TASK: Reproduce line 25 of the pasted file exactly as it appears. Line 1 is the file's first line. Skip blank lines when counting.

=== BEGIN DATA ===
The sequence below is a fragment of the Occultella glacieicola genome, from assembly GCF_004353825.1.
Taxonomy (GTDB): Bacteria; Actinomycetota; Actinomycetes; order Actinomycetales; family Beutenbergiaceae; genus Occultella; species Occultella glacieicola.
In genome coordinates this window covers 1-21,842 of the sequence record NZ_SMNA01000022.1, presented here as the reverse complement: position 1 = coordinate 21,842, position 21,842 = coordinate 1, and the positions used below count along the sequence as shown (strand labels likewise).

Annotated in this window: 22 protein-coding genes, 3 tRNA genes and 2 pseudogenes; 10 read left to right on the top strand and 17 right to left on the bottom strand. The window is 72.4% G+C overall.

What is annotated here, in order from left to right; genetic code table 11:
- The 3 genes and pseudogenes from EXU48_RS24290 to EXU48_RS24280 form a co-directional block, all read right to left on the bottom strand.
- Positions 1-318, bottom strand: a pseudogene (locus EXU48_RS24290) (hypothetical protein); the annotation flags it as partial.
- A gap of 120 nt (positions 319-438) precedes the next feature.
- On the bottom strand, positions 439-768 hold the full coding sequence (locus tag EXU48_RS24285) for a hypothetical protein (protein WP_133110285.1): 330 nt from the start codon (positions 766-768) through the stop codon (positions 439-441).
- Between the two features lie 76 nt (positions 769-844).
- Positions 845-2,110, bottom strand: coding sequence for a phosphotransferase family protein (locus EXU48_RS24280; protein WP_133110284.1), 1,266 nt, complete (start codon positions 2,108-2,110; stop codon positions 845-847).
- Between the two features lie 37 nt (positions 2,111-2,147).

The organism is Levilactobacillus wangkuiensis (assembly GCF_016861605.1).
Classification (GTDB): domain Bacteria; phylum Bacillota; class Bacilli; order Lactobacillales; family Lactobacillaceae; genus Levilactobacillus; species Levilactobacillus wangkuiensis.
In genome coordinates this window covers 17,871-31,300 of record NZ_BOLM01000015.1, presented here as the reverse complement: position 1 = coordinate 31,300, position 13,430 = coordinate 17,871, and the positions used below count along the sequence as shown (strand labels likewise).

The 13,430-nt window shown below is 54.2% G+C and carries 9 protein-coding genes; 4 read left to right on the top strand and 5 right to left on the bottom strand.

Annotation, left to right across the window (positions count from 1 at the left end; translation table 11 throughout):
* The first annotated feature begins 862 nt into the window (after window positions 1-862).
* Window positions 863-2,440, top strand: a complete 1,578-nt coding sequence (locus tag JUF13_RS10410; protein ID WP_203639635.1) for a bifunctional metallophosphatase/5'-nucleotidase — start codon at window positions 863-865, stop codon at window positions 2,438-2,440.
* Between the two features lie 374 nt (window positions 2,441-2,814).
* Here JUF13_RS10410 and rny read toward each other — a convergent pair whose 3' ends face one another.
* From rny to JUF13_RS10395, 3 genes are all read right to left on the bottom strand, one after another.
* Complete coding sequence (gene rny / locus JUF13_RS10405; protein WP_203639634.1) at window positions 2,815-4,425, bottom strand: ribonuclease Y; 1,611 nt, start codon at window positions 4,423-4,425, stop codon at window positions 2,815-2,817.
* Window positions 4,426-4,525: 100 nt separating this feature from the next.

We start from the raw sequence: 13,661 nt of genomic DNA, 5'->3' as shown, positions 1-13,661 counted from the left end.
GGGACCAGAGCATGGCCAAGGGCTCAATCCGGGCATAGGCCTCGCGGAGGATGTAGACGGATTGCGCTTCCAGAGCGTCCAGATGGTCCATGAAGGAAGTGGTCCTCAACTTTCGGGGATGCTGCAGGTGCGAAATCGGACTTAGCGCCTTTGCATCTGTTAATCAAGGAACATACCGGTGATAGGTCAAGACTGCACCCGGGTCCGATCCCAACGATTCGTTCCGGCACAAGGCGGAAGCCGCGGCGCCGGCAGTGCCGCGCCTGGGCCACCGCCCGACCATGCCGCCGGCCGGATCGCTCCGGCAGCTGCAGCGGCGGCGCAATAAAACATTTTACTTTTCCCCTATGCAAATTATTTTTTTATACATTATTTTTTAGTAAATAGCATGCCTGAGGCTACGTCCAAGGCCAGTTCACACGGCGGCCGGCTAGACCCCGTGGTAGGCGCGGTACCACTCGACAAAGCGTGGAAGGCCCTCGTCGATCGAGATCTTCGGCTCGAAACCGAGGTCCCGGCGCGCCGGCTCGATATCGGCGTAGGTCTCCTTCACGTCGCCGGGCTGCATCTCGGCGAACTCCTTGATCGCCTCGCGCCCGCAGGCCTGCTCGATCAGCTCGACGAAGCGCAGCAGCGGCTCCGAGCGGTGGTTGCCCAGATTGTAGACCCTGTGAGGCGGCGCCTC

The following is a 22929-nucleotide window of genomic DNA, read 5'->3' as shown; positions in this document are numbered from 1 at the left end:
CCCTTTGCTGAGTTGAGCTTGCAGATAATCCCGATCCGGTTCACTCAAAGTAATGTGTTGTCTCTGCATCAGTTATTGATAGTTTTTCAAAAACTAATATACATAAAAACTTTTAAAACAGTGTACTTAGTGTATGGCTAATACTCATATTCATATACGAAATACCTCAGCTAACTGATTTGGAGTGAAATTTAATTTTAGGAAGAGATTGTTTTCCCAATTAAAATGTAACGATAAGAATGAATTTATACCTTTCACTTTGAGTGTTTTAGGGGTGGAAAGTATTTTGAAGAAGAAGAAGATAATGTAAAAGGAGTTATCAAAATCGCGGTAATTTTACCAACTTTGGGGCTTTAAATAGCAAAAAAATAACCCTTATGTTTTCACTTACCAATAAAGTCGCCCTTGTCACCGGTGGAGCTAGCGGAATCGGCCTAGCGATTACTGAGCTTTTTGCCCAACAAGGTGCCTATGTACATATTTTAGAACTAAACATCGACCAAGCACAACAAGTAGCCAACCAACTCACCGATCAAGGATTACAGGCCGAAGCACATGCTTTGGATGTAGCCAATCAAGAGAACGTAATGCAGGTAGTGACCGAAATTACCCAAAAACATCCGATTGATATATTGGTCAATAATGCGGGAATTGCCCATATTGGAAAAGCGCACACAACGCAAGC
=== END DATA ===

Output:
We start from the raw sequence: 13,661 nt of genomic DNA, 5'->3' as shown, positions 1-13,661 counted from the left end.